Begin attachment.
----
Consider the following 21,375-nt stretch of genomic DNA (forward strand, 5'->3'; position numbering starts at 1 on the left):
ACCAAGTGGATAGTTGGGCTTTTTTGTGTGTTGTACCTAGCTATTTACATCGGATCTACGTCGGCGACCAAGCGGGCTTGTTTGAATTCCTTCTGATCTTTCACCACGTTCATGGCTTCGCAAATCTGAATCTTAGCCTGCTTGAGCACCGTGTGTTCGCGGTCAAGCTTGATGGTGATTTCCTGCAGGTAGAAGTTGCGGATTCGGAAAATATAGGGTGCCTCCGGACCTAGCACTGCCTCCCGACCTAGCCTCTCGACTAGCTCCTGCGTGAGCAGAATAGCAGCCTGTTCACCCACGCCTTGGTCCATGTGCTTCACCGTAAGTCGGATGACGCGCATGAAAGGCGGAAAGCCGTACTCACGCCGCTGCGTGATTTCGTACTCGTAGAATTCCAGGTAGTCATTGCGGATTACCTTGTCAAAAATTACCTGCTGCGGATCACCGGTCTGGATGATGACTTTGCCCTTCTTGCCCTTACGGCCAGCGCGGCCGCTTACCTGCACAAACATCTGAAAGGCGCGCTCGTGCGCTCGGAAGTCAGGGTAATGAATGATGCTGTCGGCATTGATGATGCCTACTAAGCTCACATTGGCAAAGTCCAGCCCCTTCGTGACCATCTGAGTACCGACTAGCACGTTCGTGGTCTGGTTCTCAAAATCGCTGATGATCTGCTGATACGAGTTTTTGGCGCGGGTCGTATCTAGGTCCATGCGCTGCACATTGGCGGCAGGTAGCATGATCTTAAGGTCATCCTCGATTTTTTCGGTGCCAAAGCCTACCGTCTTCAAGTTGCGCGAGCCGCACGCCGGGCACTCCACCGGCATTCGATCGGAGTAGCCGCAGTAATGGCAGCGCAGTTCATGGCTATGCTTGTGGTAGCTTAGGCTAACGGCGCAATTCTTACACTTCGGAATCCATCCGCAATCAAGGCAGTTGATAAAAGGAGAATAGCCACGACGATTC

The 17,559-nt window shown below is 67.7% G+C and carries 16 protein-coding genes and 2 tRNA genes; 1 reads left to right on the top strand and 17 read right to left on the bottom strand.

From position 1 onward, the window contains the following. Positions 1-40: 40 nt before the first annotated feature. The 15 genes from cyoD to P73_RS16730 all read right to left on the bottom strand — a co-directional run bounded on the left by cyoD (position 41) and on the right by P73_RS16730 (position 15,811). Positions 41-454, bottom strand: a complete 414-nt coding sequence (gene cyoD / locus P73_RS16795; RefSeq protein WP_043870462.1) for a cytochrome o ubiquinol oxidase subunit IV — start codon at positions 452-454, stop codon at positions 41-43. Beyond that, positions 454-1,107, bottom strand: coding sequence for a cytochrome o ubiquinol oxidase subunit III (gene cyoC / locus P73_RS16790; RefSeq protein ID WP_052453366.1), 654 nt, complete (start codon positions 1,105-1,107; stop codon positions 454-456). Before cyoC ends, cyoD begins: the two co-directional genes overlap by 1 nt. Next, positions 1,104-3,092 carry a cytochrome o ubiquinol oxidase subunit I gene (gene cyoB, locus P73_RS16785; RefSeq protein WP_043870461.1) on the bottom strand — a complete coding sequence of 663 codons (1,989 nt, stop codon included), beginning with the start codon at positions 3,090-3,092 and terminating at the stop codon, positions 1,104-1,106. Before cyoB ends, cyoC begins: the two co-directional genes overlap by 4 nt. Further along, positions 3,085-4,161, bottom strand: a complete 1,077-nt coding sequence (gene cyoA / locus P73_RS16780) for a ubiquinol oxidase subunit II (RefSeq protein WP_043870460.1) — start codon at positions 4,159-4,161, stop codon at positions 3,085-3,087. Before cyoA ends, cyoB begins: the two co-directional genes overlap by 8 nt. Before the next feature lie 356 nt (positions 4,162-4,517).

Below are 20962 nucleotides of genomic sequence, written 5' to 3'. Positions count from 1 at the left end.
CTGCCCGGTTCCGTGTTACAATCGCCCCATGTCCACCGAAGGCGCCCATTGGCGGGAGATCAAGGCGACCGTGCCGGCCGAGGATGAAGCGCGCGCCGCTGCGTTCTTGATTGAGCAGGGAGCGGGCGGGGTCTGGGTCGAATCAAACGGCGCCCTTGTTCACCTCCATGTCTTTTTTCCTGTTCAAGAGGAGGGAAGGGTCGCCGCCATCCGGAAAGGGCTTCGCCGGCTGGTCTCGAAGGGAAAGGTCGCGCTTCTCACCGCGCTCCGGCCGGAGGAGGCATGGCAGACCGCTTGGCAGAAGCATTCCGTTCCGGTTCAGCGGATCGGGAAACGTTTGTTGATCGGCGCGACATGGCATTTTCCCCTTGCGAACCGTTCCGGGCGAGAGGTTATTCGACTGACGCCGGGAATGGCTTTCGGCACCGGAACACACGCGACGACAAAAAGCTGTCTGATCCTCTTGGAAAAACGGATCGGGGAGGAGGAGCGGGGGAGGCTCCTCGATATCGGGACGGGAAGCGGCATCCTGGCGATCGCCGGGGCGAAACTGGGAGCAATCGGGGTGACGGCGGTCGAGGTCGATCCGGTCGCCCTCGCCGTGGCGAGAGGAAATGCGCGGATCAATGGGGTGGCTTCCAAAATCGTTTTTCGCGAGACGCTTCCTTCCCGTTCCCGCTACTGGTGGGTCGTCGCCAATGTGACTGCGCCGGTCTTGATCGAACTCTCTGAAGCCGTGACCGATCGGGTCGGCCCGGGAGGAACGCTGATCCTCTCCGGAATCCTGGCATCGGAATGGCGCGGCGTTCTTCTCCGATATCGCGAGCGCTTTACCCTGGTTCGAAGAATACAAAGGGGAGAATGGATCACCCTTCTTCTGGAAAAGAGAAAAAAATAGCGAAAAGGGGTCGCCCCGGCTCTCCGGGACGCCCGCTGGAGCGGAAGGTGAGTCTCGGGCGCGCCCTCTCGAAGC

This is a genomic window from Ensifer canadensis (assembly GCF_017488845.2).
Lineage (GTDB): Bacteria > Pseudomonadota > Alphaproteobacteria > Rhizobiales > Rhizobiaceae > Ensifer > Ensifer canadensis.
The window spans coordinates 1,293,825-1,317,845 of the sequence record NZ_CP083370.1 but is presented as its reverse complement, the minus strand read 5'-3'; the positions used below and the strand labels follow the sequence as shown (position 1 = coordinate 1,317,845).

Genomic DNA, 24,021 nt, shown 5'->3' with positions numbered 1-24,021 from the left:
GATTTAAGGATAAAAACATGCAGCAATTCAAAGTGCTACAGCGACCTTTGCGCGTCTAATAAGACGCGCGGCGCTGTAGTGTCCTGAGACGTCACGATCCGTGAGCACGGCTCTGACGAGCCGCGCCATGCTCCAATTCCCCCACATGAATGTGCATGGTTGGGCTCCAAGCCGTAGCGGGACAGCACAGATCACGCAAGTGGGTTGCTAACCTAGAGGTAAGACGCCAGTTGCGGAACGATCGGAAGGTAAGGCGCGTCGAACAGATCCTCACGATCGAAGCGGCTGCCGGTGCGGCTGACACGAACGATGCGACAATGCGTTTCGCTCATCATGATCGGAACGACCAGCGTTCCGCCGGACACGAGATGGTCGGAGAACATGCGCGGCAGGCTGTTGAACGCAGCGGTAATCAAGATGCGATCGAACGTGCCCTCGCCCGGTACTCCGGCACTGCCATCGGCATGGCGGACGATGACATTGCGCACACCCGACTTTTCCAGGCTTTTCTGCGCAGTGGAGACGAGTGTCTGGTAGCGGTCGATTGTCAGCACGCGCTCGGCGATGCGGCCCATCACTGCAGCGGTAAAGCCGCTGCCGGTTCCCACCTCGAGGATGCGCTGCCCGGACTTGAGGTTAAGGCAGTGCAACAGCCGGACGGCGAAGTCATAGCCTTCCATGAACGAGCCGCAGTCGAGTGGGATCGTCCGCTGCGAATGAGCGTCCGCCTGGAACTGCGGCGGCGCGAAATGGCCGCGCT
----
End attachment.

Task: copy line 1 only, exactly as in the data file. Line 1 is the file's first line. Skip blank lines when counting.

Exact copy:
Consider the following 21,375-nt stretch of genomic DNA (forward strand, 5'->3'; position numbering starts at 1 on the left):